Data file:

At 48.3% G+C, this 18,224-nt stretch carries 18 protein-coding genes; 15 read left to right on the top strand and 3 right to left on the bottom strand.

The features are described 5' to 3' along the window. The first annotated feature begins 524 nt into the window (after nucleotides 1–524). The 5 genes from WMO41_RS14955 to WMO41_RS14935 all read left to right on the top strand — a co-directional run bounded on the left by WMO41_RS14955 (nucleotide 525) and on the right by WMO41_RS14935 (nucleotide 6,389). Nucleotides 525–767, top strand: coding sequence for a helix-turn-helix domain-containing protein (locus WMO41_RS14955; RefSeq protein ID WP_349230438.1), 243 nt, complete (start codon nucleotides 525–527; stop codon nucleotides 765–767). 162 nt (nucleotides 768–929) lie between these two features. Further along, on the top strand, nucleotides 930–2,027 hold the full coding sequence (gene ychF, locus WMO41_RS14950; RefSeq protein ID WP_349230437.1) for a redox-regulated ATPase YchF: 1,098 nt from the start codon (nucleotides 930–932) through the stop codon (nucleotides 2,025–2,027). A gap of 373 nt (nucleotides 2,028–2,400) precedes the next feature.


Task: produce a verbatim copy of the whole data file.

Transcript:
At 48.3% G+C, this 18,224-nt stretch carries 18 protein-coding genes; 15 read left to right on the top strand and 3 right to left on the bottom strand.

The features are described 5' to 3' along the window. The first annotated feature begins 524 nt into the window (after nucleotides 1–524). The 5 genes from WMO41_RS14955 to WMO41_RS14935 all read left to right on the top strand — a co-directional run bounded on the left by WMO41_RS14955 (nucleotide 525) and on the right by WMO41_RS14935 (nucleotide 6,389). Nucleotides 525–767, top strand: coding sequence for a helix-turn-helix domain-containing protein (locus WMO41_RS14955; RefSeq protein ID WP_349230438.1), 243 nt, complete (start codon nucleotides 525–527; stop codon nucleotides 765–767). 162 nt (nucleotides 768–929) lie between these two features. Further along, on the top strand, nucleotides 930–2,027 hold the full coding sequence (gene ychF, locus WMO41_RS14950; RefSeq protein ID WP_349230437.1) for a redox-regulated ATPase YchF: 1,098 nt from the start codon (nucleotides 930–932) through the stop codon (nucleotides 2,025–2,027). A gap of 373 nt (nucleotides 2,028–2,400) precedes the next feature.